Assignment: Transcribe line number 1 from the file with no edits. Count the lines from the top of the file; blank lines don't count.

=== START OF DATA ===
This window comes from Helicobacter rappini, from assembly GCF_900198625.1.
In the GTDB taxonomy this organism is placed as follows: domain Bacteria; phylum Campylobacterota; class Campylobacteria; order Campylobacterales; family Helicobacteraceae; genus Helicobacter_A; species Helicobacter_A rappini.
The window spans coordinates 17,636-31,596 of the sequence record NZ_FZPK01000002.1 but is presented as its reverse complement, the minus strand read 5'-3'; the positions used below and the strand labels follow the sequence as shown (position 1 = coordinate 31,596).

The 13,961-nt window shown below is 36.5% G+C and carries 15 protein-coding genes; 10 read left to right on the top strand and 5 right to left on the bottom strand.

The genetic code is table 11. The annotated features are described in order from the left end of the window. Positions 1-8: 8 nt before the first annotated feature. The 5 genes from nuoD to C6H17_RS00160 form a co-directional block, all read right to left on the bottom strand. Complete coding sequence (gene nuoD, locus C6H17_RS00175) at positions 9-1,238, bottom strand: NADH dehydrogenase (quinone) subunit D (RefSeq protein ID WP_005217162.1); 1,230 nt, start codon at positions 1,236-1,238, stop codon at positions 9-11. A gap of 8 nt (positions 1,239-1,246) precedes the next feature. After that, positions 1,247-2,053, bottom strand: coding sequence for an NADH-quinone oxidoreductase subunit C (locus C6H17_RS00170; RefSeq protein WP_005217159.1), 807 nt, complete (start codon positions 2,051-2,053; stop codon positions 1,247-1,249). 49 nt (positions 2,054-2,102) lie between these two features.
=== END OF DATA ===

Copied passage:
This window comes from Helicobacter rappini, from assembly GCF_900198625.1.